Blog Hero

What Is a Comprehensive Eye Exam?

Book Appointment
A person at their optometrist getting examined with a phoropter to measure any refractive efforts and their eyeglasses prescription

Eye exams are an important part of caring for your vision and overall eye health. A comprehensive eye exam is an opportunity to learn the best practices for maintaining and managing eye care. With a variety of tools and methods, a comprehensive eye exam is essential for preventative health care. 

Unlike a screening, which only checks vision, a comprehensive eye exam is a thorough examination. As a result, the process can provide a more accurate diagnosis and monitor for problems that have no obvious signs or symptoms. 

Regular comprehensive eye exams can help protect your ocular health. Adults should schedule an eye exam every 2 years. Those with a higher risk of ocular problems should come in every year.

What Is Included In A Comprehensive Eye Exam?

Case History

The first part of a comprehensive eye exam is gathering patient history. Your optometrist can get a clearer picture of your health by discussing your medical history, family medical history, and lifestyle habits. 

We have better insight into your unique eye care needs with more information. Knowing more about the entire picture makes it easier to answer your health questions.

Preliminary Tests

Preliminary tests measure multiple aspects of your ocular system. During these tests, an eye care professional checks depth perception, color vision, peripheral vision, muscle movements, and pupil reactions.

The Snellen eye chart is the classic letter chart that checks visual acuity. The test evaluates the clarity of your vision, measured as a fraction. For example, normal vision is 20/20, indicating what the average person can see standing 20 feet away from the eye chart.

A visual field test assesses peripheral vision. Each eye is evaluated individually, using a center fixation light with blinking test lights appearing intermittently in your side vision. The results indicate how far and how sensitive our field of vision is without moving our eyes. The test can also signify if your vision is affected by injury or disease, such as glaucoma.

A young girl getting her eye health evaluated by her optometrist using a tonometer during her regular eye exam

Eye Health Evaluation

In addition to your vision, eye health also includes eye tissues, structures, and intraocular pressure. Eye health is examined through a variety of tools, including microscopes, lenses, digital technology, and other diagnostic equipment.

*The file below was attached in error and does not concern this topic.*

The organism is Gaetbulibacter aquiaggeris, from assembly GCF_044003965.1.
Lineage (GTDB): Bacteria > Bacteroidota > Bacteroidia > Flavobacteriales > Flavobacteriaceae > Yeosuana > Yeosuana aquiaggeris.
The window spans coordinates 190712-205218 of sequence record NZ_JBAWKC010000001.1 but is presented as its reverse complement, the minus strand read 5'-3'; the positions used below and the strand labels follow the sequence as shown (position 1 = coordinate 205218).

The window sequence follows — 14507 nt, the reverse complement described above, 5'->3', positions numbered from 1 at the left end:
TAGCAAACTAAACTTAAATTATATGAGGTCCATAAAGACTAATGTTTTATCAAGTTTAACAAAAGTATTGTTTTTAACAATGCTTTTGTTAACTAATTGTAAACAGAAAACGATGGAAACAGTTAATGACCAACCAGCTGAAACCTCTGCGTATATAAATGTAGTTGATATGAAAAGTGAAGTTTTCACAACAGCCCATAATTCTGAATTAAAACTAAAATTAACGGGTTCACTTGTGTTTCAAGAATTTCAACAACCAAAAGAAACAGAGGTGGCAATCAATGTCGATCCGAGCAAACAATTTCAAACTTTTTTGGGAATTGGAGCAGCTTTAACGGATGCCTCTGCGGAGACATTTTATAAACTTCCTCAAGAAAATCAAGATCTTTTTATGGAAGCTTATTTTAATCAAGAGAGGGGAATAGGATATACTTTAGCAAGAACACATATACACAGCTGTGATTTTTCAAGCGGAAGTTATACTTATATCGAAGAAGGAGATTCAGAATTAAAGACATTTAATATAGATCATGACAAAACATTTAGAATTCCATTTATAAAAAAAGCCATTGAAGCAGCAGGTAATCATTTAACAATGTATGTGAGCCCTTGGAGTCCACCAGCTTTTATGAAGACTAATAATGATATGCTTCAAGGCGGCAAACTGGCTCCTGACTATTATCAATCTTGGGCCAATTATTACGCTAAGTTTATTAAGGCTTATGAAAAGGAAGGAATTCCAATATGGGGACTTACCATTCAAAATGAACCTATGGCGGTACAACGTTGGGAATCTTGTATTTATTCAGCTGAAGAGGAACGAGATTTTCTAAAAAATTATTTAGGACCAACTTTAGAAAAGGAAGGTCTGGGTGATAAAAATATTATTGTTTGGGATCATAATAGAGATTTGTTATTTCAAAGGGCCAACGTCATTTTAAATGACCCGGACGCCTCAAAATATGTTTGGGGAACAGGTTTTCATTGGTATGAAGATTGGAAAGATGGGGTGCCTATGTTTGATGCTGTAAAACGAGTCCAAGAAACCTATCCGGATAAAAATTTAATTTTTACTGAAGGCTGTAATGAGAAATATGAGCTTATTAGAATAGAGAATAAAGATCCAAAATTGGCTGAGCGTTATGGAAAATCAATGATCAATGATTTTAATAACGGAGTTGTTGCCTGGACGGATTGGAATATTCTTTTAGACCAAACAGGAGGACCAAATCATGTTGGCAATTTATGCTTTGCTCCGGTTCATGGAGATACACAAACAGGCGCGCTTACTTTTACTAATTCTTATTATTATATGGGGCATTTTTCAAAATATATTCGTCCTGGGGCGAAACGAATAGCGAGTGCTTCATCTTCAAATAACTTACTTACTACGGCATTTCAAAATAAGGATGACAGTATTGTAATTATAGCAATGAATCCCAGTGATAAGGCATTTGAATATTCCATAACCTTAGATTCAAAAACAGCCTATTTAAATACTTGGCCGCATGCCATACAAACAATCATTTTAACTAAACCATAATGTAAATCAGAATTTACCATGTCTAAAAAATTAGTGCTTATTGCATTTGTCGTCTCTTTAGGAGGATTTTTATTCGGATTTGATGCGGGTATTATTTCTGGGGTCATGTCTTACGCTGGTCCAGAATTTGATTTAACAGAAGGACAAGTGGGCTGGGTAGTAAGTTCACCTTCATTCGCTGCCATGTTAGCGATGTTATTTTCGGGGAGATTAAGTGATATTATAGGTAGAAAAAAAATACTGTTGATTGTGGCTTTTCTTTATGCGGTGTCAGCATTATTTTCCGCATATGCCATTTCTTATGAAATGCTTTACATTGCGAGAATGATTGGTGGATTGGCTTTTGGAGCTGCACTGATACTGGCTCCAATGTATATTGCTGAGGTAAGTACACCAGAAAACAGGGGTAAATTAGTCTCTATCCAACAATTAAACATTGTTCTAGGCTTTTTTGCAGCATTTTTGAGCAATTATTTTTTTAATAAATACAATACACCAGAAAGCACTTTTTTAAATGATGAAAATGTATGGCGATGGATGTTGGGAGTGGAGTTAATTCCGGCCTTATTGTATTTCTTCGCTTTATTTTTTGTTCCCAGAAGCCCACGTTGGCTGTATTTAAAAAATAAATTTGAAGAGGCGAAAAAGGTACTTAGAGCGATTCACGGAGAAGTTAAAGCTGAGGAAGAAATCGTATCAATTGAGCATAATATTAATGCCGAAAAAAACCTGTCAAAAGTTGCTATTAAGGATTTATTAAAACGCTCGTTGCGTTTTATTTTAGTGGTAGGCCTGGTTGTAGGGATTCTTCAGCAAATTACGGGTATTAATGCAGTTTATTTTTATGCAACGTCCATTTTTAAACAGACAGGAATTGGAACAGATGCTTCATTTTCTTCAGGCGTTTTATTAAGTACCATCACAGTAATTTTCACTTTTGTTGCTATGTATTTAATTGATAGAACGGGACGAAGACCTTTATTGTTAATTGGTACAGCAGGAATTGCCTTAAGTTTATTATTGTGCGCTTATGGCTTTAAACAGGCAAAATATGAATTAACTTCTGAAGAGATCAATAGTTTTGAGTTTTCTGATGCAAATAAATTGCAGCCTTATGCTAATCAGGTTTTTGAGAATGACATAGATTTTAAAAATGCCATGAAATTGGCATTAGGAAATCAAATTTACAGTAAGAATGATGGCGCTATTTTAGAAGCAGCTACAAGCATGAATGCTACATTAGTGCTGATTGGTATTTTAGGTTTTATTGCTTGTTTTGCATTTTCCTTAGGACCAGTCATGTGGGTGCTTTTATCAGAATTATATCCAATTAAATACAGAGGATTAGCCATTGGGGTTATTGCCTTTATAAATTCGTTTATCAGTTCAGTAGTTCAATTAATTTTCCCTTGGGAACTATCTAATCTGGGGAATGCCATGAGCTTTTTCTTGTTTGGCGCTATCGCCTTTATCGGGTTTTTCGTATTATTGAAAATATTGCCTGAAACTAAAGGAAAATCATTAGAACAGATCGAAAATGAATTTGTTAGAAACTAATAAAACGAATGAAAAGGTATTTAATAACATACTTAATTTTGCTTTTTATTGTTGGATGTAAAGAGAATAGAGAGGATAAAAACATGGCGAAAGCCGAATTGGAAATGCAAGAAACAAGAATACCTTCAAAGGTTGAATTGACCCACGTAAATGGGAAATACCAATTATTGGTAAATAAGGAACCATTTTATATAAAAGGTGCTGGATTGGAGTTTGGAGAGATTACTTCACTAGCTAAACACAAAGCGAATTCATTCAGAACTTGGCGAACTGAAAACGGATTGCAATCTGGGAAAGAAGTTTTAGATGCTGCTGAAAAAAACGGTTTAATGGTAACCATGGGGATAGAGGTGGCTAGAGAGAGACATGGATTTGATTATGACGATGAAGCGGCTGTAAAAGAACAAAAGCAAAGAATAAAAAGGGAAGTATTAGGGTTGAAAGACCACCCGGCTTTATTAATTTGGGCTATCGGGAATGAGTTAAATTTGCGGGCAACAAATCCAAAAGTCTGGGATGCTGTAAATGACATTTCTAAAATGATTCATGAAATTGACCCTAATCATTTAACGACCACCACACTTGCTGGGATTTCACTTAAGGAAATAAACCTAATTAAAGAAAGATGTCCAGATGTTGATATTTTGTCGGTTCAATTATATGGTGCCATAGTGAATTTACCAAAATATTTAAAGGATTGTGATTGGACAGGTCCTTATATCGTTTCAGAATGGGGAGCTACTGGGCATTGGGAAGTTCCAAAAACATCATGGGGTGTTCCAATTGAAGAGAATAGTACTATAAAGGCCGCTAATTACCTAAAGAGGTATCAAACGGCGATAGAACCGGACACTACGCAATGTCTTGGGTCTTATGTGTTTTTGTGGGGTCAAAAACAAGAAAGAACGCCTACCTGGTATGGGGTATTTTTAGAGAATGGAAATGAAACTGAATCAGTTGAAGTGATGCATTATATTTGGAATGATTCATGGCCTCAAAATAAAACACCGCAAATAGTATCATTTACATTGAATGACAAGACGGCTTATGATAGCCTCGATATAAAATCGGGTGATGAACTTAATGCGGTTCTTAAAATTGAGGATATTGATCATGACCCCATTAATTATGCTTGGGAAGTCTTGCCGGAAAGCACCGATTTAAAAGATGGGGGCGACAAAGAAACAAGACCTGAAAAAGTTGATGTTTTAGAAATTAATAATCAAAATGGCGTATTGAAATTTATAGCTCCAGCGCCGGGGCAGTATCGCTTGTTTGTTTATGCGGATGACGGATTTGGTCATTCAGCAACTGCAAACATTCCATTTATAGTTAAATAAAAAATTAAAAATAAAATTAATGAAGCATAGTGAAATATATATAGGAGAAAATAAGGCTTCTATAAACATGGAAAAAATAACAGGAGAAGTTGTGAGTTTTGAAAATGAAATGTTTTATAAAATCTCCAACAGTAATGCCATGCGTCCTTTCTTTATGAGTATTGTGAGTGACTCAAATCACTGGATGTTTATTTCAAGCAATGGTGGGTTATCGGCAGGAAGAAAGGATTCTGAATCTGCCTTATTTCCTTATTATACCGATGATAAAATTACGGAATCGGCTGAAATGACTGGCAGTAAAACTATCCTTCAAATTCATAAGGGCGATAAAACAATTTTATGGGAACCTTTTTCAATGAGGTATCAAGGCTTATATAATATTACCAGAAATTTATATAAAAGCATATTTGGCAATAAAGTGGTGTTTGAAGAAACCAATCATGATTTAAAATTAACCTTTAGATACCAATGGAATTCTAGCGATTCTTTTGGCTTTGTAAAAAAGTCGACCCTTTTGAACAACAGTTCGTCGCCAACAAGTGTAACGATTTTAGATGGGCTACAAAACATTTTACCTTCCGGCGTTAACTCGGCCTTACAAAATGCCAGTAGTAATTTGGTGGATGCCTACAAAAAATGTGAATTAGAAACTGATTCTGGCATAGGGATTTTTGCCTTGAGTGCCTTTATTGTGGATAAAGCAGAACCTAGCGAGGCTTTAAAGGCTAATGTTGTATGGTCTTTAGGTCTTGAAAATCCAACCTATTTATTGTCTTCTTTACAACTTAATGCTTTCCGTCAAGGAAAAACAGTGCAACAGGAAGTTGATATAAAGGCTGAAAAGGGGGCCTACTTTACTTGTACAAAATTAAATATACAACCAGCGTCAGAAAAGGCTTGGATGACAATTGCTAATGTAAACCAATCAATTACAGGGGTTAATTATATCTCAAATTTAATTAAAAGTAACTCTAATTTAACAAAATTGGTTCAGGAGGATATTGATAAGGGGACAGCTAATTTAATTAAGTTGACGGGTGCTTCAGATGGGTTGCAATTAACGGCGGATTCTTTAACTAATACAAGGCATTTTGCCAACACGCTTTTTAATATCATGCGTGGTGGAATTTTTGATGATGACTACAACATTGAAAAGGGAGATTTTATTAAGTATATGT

Both the inner and outer eyes are part of an eye health evaluation. Not all tools and tests are used universally, as the individual examiner will decide what methods are available or necessary.


Digital retinal imaging (DRI) and ocular coherence tomography (OCT) use noninvasive methods to measure your eye. Both tests are tools for diagnosing several ocular conditions, including glaucoma, age-related eye diseases, macular degeneration (MD), and diabetic eye disease.

Digital retinal imaging provides clear images of your retina, optic nerve, and the back of your eye.

Ocular coherence tomography uses imaging to create cross-sections of your retina. The images provide your optometrist with a detailed view of your retina and optic nerve layers.

Dilating eye drops are sometimes used to widen the pupil, making it easier to examine inside the eye.

Precise measurements of your eye shape are also crucial in determining the best fit for contact lenses.

Refraction Test

An essential part of our vision is light refraction. When light enters our eyes through the cornea and lens, sometimes the shape of our eye can result in a refractive error. Examining the shape of your eyes determines if a refraction error is affecting your vision.

Types of refraction errors include hyperopia (farsightedness), myopia (nearsightedness), astigmatism, and presbyopia.

A light is shone into each eye individually during the refraction test to assess the amount of light reflected. The results of a refraction test determine a prescription if corrective eyewear is necessary.

How Long Is A Comprehensive Eye Exam?

The length of a comprehensive eye exam can vary depending on your eye care needs. Each test can take between 5–10 minutes. Most optometrists complete eye exams in an hour. 

Who Should Get A Comprehensive Eye Exam?

A comprehensive eye exam is the best way to stay informed about your eye health. Your ocular system can provide insights into your vision and your overall health. With a detailed eye care evaluation, patients have a more in-depth understanding. You’re empowered to make more informed choices about your health.

Patients of any age can benefit from a comprehensive eye exam. Adults should book an appointment biennially. Children’s eye exams follow alternative guidelines, with annual comprehensive exams recommended starting before first grade.

Written by Dr. Daniel Evans

instagram facebook facebook2 pinterest twitter google-plus google linkedin2 yelp youtube phone location calendar share2 link star-full star star-half chevron-right chevron-left chevron-down chevron-up envelope fax